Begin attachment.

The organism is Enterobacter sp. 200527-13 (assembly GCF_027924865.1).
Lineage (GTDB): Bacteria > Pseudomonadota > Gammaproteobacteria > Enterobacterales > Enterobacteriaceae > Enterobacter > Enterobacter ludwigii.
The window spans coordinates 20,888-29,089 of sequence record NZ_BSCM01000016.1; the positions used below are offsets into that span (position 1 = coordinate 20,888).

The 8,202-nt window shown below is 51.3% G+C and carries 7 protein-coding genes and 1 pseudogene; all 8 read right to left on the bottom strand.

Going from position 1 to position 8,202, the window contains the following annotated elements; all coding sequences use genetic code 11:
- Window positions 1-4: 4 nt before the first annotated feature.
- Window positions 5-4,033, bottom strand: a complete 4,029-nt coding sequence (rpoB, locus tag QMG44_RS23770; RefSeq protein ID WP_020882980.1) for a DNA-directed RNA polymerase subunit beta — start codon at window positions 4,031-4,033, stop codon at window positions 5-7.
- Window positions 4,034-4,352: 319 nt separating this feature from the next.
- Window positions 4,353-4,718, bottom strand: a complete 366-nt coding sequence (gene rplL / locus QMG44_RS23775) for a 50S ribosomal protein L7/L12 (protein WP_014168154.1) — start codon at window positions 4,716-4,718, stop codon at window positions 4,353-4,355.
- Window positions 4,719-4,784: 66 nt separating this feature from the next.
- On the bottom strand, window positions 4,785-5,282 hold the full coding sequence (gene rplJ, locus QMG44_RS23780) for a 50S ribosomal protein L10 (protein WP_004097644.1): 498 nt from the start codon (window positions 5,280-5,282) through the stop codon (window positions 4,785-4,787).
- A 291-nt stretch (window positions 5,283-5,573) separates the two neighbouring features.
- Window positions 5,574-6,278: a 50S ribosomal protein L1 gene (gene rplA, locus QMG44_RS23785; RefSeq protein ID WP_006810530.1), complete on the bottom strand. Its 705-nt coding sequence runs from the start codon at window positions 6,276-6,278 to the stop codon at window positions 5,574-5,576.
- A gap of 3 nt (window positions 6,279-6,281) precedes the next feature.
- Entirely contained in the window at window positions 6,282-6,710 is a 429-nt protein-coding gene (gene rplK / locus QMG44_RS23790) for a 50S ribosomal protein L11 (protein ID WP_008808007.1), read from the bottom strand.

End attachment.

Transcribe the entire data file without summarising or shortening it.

The organism is Enterobacter sp. 200527-13 (assembly GCF_027924865.1).
Lineage (GTDB): Bacteria > Pseudomonadota > Gammaproteobacteria > Enterobacterales > Enterobacteriaceae > Enterobacter > Enterobacter ludwigii.
The window spans coordinates 20,888-29,089 of sequence record NZ_BSCM01000016.1; the positions used below are offsets into that span (position 1 = coordinate 20,888).

The 8,202-nt window shown below is 51.3% G+C and carries 7 protein-coding genes and 1 pseudogene; all 8 read right to left on the bottom strand.

Going from position 1 to position 8,202, the window contains the following annotated elements; all coding sequences use genetic code 11:
- Window positions 1-4: 4 nt before the first annotated feature.
- Window positions 5-4,033, bottom strand: a complete 4,029-nt coding sequence (rpoB, locus tag QMG44_RS23770; RefSeq protein ID WP_020882980.1) for a DNA-directed RNA polymerase subunit beta — start codon at window positions 4,031-4,033, stop codon at window positions 5-7.
- Window positions 4,034-4,352: 319 nt separating this feature from the next.
- Window positions 4,353-4,718, bottom strand: a complete 366-nt coding sequence (gene rplL / locus QMG44_RS23775) for a 50S ribosomal protein L7/L12 (protein WP_014168154.1) — start codon at window positions 4,716-4,718, stop codon at window positions 4,353-4,355.
- Window positions 4,719-4,784: 66 nt separating this feature from the next.
- On the bottom strand, window positions 4,785-5,282 hold the full coding sequence (gene rplJ, locus QMG44_RS23780) for a 50S ribosomal protein L10 (protein WP_004097644.1): 498 nt from the start codon (window positions 5,280-5,282) through the stop codon (window positions 4,785-4,787).
- A 291-nt stretch (window positions 5,283-5,573) separates the two neighbouring features.
- Window positions 5,574-6,278: a 50S ribosomal protein L1 gene (gene rplA, locus QMG44_RS23785; RefSeq protein ID WP_006810530.1), complete on the bottom strand. Its 705-nt coding sequence runs from the start codon at window positions 6,276-6,278 to the stop codon at window positions 5,574-5,576.
- A gap of 3 nt (window positions 6,279-6,281) precedes the next feature.
- Entirely contained in the window at window positions 6,282-6,710 is a 429-nt protein-coding gene (gene rplK / locus QMG44_RS23790) for a 50S ribosomal protein L11 (protein ID WP_008808007.1), read from the bottom strand.